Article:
It was April 3,1974, and the morning had begun as expected with an April shower that soon turned to sunshine. It was nice enough for some of those in Brandenburg, Kentucky, to crank up lawnmowers for their first seasonal mow.
A couple of hours later, shortly after 4 p.m. the town, and those who lived there, their lives would change forever.
The first and only F-5 tornado in Kentucky history swept into the area, virtually rendering Brandenburg, a town of less than 2,000, a mere shadow of what it once was. Thirty-one people died, 18 of those living on Green Street.
Forty-five years ago there were no sophisticated weather radar systems or instant social media. In fact, it was what happened in Meade County and several other Kentucky counties that day that led to the National Weather Radar System’s early warning.
For anyone there that day it will live in infamy.
This Ohio River town had once been described as a Mark Twain-kind-of-place as river traffic floated up and down with both commercial and pleasure boats.
Today Brandenburg is a town on the move as it remembers its past while living in the present.
“About 13-years-ago we started putting together some ideas for a county museum,” offered Gerry Fischer, who now serves as the director of the Meade County History Museum that opened in July 2018. “We’ve had great support from the community as well as our Mayor Ronnie Joyner and County Judge Gerry Lynn.”
Fischer, an author, newspaper columnist, and a trained archeologist who was on the staff at the University of Louisville, became good friends with Sherrill Williams several years ago through their interest in history. And although he lives in the Hardin County town of Vine Glove, Williams had made the trip to Brandenburg several times a week in helping Fischer prepare the Meade County Museum’s opening.
Williams could be described as a Renaissance man. He’s been a history teacher, author, artist, story teller, and a standup comedian (at Joel Ray Sprowles Lincoln Jamboree in Hodgenville).
The town made available a 1912 building that originally served as the local elementary and high school, later becoming the county’s public library, before a new one was built.
Fischer and a host of volunteers, that include his wife Fran, have built their museum around a Civil War history that involved Confederate John Hunt Morgan. It was in Brandenburg on July 7-8,1863, where Morgan and his 2,200 cavalrymen launched his raid into Indiana and Southern Ohio. They captured a pair of commercial steamboats, and for more than a day ferried men, horses, and four cannons across the 800-yard Ohio River.
It was this Civil War connection that made it an easy decision when the city and county offered a home for the 70-foot tall, 20-feet wide, 123 ton statue that had fallen out of favor in Louisville, where it had stood for 122 years as a memorial to the southern soldiers in the War Between the States.
“I got a call asking if we wanted to save the monument,” Gerry Fischer recalled. “We had the local support and went for it. The Louisville people said they were probably going to put it in storage, when actually it was a landfill they were going to dump it in.”
It had stood in Louisville since 1895.
The University of Louisville Foundation and City of Louisville paid for the move on two flatbed trucks and the re-assembly in Brandenburg.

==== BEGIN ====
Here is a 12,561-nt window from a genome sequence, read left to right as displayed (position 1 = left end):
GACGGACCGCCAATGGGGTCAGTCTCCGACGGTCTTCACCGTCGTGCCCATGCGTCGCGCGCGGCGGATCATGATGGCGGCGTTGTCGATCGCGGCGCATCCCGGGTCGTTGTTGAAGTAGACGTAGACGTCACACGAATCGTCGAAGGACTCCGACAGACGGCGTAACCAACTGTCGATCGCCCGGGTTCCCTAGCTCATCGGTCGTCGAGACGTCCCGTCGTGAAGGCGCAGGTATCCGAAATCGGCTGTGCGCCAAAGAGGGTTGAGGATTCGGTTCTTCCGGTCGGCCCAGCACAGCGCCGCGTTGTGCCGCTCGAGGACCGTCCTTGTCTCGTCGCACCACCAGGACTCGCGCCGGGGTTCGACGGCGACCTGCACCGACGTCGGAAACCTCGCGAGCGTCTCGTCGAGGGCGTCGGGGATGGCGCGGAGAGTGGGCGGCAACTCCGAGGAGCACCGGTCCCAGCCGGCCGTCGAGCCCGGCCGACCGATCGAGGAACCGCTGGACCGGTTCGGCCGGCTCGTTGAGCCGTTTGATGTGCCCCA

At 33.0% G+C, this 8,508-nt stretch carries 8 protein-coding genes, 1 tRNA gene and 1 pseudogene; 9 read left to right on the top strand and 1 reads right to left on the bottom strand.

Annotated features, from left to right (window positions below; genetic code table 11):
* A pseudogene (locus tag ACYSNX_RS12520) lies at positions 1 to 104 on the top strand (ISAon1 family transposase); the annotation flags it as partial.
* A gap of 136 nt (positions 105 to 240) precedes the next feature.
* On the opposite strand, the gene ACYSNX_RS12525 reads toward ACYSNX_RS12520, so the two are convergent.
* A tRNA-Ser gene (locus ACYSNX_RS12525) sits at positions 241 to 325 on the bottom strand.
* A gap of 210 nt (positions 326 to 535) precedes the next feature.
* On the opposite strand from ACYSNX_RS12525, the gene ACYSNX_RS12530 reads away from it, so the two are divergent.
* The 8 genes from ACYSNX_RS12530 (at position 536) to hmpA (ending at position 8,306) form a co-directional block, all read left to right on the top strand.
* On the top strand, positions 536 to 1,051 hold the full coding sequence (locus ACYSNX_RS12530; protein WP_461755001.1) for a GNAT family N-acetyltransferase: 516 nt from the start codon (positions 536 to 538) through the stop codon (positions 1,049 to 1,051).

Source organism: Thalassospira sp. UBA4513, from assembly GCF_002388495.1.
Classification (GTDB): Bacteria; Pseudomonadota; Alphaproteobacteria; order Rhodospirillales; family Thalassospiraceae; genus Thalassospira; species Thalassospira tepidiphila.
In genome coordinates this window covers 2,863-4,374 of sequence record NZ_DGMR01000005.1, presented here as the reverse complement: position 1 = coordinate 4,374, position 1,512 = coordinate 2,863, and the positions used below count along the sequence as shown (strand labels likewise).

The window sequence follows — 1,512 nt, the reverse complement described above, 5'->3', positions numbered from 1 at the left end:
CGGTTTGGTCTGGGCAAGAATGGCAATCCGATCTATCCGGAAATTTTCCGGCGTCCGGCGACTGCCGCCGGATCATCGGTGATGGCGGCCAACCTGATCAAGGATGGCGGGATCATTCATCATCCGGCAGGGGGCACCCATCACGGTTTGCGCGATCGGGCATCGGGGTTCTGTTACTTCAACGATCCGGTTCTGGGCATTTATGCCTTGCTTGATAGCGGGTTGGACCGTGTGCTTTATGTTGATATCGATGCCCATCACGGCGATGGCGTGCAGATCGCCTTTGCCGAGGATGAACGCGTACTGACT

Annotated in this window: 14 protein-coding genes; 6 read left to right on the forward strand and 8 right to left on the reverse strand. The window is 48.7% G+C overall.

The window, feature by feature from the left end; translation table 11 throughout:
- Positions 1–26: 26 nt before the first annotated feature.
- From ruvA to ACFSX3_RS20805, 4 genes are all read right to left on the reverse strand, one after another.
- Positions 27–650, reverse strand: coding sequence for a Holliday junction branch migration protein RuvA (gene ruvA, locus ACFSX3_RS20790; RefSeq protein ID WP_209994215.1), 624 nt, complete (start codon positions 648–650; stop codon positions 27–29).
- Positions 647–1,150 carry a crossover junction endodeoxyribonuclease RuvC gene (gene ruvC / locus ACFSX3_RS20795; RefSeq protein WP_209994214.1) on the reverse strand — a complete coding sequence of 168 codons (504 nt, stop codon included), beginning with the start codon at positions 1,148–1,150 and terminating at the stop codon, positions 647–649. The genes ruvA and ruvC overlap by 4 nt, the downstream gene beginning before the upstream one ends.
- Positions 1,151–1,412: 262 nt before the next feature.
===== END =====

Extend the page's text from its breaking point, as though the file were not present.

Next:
There is also a historical marker and statute paying tribute to the town’s role
in the “Underground Railroad.” The towns location on the river helped slaves escape into Indiana.
With the completion of the monument in December 2016, Fischer and Williams point to several other events and projects they think have happened because of the positive attention the river front monument has drawn.
An RV park has been completed, several shops and stores have opened, new Main Street sidewalks will soon be built, the “American Queen” riverboat now has several scheduled stops, and seven mural panels depicting Meade County History have been painted.
“It has taken awhile, but now were moving,” Williams adds. “We’re really excited this coming September that one of only two functioning WWII LST325s will dock here for public display. It’s going to be a big deal.”
The LST-325 visit and related events will involve Meade county, city of West Point, Bullitt County and Hardin County. It is expected that visitors from throughout Kentucky and Indiana will come to see the 328-foot ship that helped win WWII.
The Meade County History Museum is full of local history to include Civil War and pioneer weapons, stones with writings that are believed to be by Welsh explorers several centuries before Columbus arrived in America, Solomon Brandenburg’s (the town’s namesake) display, extensive fossil and Indian artifacts. One wall shows the destruction photos of the 1974 tornado.
Meade County is also proud of Harold “Pee Wee” Reese the baseball Hall of Famer and great shortstop of the old Brooklyn Dodgers born in the community Ekron in 1918.
“Lots of people thought he was called Pee Wee because of his small stature,” Williams says. “But, it was for his ability to shoot marbles.”
At the age of five the Reese family moved to Louisville when his dad went to work for L & N Railroad. Reese’s parents are buried at Buck Grove, south of Brandenburg.
“Pee Wee frequently returned to Meade County to fish and hunt,” Williams added.
Western Kentucky University basketball coach Rick Stansbury is also from Meade County, the community of Battletown to be exact.
For those making the trip to Brandenburg I can recommend a couple of good places for a lunch break. Jailhouse Pizza has some history of its own and the food is very good. Located downtown on the river near the monument, it is one of the oldest buildings in town.
If you’re driving around the county, Stull’s Store in Paynesville is definitely a good food stop.
There’s no excuse, get up, get out and get going! Gary P. West can be reached at firstname.lastname@example.org